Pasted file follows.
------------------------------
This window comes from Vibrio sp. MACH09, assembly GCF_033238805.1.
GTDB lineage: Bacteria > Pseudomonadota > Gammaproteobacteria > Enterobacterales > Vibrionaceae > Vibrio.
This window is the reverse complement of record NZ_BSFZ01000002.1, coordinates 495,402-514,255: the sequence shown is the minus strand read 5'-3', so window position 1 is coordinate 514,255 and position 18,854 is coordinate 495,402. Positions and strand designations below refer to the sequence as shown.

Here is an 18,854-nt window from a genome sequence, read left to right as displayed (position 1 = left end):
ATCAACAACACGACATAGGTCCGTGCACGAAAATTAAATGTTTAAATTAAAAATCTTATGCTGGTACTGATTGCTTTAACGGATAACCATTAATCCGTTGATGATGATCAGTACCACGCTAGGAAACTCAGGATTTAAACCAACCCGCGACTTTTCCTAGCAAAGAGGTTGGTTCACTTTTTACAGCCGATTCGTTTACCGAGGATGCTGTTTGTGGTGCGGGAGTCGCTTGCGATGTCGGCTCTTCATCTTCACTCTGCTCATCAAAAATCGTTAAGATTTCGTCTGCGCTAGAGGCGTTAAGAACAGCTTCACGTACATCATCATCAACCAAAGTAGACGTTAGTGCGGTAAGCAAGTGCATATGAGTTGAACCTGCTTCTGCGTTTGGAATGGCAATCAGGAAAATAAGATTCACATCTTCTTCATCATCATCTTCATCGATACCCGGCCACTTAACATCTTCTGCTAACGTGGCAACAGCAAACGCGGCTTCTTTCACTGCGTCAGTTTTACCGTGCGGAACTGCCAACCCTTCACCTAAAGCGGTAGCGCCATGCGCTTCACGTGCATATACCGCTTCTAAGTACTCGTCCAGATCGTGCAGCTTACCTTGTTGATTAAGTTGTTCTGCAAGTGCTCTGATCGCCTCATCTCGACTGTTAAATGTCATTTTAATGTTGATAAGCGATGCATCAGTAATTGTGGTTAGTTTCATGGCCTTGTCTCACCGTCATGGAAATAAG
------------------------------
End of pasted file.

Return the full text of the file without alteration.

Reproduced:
This window comes from Vibrio sp. MACH09, assembly GCF_033238805.1.
GTDB lineage: Bacteria > Pseudomonadota > Gammaproteobacteria > Enterobacterales > Vibrionaceae > Vibrio.
This window is the reverse complement of record NZ_BSFZ01000002.1, coordinates 495,402-514,255: the sequence shown is the minus strand read 5'-3', so window position 1 is coordinate 514,255 and position 18,854 is coordinate 495,402. Positions and strand designations below refer to the sequence as shown.

Here is an 18,854-nt window from a genome sequence, read left to right as displayed (position 1 = left end):
ATCAACAACACGACATAGGTCCGTGCACGAAAATTAAATGTTTAAATTAAAAATCTTATGCTGGTACTGATTGCTTTAACGGATAACCATTAATCCGTTGATGATGATCAGTACCACGCTAGGAAACTCAGGATTTAAACCAACCCGCGACTTTTCCTAGCAAAGAGGTTGGTTCACTTTTTACAGCCGATTCGTTTACCGAGGATGCTGTTTGTGGTGCGGGAGTCGCTTGCGATGTCGGCTCTTCATCTTCACTCTGCTCATCAAAAATCGTTAAGATTTCGTCTGCGCTAGAGGCGTTAAGAACAGCTTCACGTACATCATCATCAACCAAAGTAGACGTTAGTGCGGTAAGCAAGTGCATATGAGTTGAACCTGCTTCTGCGTTTGGAATGGCAATCAGGAAAATAAGATTCACATCTTCTTCATCATCATCTTCATCGATACCCGGCCACTTAACATCTTCTGCTAACGTGGCAACAGCAAACGCGGCTTCTTTCACTGCGTCAGTTTTACCGTGCGGAACTGCCAACCCTTCACCTAAAGCGGTAGCGCCATGCGCTTCACGTGCATATACCGCTTCTAAGTACTCGTCCAGATCGTGCAGCTTACCTTGTTGATTAAGTTGTTCTGCAAGTGCTCTGATCGCCTCATCTCGACTGTTAAATGTCATTTTAATGTTGATAAGCGATGCATCAGTAATTGTGGTTAGTTTCATGGCCTTGTCTCACCGTCATGGAAATAAG